The nomination of Betsy DeVos was fraught with criticism from the left. She was derided for having “no experience with public education, no political experience, no government administrative experience,” and her support for school vouchers/charter schools, among many other things. Notably, most of the criticism came from educators, many of them members of the teachers’ unions, who have had many years and more than enough funding to fix failing public schools, with little (if any) success.
Which all begs the question – if your student is enrolled at a failing public institution, why should he/she be forced to remain enrolled there?
Recently, someone shared the experience of “Madeline” (the mother of a Philadelphia school student) and “Steve” (the student himself). Their names have been changed for the purpose of this article, which as Madeline explains, is more than likely necessary, so they do not face reprisal from public school educators and administrators. For her and her son, having a choice has meant the difference between years wasted in a failing school, and a real chance at a real education.
It is pretty accepted knowledge that a number of lower-skilled jobs will disappear in the coming 5-10 years, due to the human element being replaced by autonomous machines. One of the most at-risk professions is that of Truck Driver, which as 13D Research points out, is one of the no.1 reasons you rarely (if ever) hear President Trump discuss automation in the workplace:
A widely circulated NPR graphic shows “truck driver” was the most common job in more than half of the U.S. states in 2014?—?in part because how the Bureau of Labor Statistics sorts common jobs, such as educators, into small groups. Indeed, truck driving is one of the last jobs standing that affords good pay (median salary for tractor-trailer drivers, $40,206) and does not require a college degree. According to the American Trucking Association, there are 3.5 million professional truck drivers in the U.S. Entire businesses (think restaurants and motels) and hundreds of small communities, supporting an additional 5.2 million people, have been built around serving truckers crisscrossing the nation. That’s 8.7 million trucking-related jobs. It also represents one of Trump’s most important voting blocs?—?working-class men.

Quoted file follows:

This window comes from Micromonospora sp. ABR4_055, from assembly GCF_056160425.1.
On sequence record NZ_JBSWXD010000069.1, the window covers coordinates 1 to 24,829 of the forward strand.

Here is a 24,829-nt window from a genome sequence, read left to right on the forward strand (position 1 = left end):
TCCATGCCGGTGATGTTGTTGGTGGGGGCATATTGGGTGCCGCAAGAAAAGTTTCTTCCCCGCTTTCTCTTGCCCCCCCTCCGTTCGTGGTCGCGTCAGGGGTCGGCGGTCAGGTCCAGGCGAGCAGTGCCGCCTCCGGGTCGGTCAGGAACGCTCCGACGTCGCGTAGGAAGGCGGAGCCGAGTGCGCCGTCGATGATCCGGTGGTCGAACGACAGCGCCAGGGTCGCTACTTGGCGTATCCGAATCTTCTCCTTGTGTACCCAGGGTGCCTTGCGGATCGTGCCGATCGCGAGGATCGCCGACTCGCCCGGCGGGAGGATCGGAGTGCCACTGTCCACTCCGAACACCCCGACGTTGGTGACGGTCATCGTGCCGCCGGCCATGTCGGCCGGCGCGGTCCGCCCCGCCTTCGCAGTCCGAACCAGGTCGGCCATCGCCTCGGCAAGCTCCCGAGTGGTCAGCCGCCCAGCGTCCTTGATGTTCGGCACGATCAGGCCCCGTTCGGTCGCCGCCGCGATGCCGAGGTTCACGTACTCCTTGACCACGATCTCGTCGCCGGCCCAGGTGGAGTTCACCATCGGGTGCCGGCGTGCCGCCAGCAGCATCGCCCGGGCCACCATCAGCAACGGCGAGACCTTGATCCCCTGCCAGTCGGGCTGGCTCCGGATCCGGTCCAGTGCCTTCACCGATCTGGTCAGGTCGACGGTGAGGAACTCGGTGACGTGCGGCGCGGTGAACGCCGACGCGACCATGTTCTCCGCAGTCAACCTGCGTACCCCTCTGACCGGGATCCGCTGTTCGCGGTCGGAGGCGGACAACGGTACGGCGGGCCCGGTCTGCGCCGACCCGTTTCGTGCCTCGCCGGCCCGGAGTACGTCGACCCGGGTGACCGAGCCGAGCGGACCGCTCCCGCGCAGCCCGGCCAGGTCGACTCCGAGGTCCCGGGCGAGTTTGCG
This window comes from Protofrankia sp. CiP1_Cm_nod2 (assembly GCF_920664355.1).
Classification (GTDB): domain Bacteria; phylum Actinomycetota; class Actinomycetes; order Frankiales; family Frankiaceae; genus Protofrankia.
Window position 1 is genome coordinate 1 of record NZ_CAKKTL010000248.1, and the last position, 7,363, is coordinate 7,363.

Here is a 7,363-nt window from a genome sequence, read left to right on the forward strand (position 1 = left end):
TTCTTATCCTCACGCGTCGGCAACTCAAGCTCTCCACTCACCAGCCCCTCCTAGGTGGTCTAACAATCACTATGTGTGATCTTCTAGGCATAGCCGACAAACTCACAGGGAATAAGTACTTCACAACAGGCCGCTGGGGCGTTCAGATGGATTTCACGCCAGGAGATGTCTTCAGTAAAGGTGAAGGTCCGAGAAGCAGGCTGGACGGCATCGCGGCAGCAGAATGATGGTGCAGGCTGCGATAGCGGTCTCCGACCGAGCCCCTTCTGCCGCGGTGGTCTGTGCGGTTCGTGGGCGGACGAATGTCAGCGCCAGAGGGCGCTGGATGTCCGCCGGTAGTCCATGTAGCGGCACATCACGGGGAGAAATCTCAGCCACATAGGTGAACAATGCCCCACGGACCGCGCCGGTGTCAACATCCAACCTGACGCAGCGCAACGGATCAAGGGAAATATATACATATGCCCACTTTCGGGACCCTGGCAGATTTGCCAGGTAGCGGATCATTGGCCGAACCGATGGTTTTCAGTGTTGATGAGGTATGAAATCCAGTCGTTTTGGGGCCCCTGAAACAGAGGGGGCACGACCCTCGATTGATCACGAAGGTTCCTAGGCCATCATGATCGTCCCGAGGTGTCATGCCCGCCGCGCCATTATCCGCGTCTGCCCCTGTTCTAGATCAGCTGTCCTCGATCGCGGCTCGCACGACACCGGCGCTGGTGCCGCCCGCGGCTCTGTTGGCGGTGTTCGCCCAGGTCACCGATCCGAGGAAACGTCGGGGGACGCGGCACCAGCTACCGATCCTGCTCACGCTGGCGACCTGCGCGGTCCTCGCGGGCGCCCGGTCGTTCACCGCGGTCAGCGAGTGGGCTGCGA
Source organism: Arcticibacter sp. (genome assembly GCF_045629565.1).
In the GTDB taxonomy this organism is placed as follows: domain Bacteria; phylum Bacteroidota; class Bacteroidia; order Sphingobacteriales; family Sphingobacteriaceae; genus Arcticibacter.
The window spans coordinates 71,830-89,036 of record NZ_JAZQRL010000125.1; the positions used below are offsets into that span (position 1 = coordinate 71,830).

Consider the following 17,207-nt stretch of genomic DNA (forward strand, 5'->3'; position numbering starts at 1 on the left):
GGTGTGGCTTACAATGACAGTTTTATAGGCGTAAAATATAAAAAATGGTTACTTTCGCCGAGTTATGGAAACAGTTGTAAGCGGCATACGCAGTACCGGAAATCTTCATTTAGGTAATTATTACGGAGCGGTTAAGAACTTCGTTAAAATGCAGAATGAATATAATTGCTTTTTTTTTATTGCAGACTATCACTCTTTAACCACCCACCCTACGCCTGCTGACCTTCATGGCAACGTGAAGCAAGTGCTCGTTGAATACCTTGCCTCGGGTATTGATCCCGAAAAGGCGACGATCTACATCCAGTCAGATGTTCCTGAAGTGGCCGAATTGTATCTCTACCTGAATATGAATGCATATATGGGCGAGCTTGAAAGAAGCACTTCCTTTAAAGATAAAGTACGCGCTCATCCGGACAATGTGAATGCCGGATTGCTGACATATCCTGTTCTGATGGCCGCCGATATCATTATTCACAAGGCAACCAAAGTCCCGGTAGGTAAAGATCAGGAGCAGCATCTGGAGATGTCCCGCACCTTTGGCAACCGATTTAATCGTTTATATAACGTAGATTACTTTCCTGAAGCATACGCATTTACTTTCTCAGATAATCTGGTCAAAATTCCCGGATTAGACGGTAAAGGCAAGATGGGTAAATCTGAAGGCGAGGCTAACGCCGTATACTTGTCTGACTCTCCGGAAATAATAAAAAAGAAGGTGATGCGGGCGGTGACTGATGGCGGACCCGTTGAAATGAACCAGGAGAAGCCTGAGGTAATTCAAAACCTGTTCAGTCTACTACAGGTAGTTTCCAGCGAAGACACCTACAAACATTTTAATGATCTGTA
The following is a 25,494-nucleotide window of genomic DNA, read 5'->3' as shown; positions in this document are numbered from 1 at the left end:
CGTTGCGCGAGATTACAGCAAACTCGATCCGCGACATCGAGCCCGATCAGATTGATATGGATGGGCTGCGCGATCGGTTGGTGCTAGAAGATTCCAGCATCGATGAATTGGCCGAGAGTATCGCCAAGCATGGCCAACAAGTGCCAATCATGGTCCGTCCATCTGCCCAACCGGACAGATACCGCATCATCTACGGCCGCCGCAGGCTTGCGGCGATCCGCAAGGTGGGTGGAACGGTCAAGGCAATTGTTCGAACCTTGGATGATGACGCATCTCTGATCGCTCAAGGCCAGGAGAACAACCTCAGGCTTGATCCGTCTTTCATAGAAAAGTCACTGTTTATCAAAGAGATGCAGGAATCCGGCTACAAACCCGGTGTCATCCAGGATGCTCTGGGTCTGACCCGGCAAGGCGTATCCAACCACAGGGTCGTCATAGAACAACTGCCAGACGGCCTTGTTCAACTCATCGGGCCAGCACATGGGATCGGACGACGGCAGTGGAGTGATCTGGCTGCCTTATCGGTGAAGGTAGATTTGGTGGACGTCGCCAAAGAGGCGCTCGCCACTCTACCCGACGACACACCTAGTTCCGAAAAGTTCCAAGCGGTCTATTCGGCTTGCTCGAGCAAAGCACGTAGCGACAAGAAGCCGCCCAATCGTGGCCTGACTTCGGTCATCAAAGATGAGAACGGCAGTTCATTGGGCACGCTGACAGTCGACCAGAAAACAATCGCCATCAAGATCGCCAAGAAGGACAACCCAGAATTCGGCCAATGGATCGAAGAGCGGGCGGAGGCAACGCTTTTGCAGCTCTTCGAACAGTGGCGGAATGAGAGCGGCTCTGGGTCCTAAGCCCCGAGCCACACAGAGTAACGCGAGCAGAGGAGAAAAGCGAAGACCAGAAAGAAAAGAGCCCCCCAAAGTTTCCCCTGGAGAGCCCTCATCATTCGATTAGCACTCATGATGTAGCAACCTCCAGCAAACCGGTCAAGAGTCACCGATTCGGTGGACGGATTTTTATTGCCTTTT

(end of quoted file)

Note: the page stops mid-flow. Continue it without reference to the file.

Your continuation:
And while it may be further out on the timeline, if you think your job requires a higher, special element of skill and mental acuity that just cannot be automated, you are probably very mistaken. In fact, there are few (if any) jobs in which a machine would be inferior to a person. And this is not as far out in the future as you may think.
On March 2nd, Snapchat (SNAP) had its initial public offering (IPO) of shares. Raising $3.4 billion by selling shares for $17, the shares quickly traded higher, closing at $24.48. Trading $26.56 at the time this article was written, the shares reached an intraday high of $29.44 the morning of March 3rd.
As Zerohedge and MarketWatch covered, nearly all institutions have put a price target far below the current price level, finding the stock to be far overvalued:
In the past day since Snap’s SNAP, +12.07% market debut, there have been at least six coverage initiations from brokerages on Wall Street. Morningstar initiated coverage with a $15 fair value on the stock, Pivotal Research initiated with a selling rating and $10 target, Instinet initiated with a reduce rating and a $16 rating, Atlantic Equities initiated with a hold rating and $14 target, Aegis Capital initiated with a $22 target and SIG Susquehanna initiated with a neutral rating and $22 target.
On Monday, Senator Jon Cornyn (R-TX) introduced the Constitutional Concealed Carry Reciprocity Act to Congress. As The Hill reported, the significance of this bill to concealed carry permit holders cannot be understated:
The Constitutional Concealed Carry Reciprocity Act introduced Monday by Sen. John Cornyn (R-Texas) would require states to recognize gun permits from law-abiding citizens in other states.
“This bill strengthens both the constitutional right of law-abiding citizens to protect themselves and the power of states to implement laws best-suited for the folks who live there,” Cornyn said in a statement. “This legislation is an important affirmation of our Second Amendment rights and has been a top priority of law-abiding gun owners in Texas for a long time.”
This bill has been at or near the top of the NRA’s and gun rights advocates’ “wish list” for legislation (including myself) since Trump won the election. Though the removal of suppressors from NFA restrictions is a good first step, CCW reciprocity is the prize that gun rights advocates have wanted all along – and for good reason.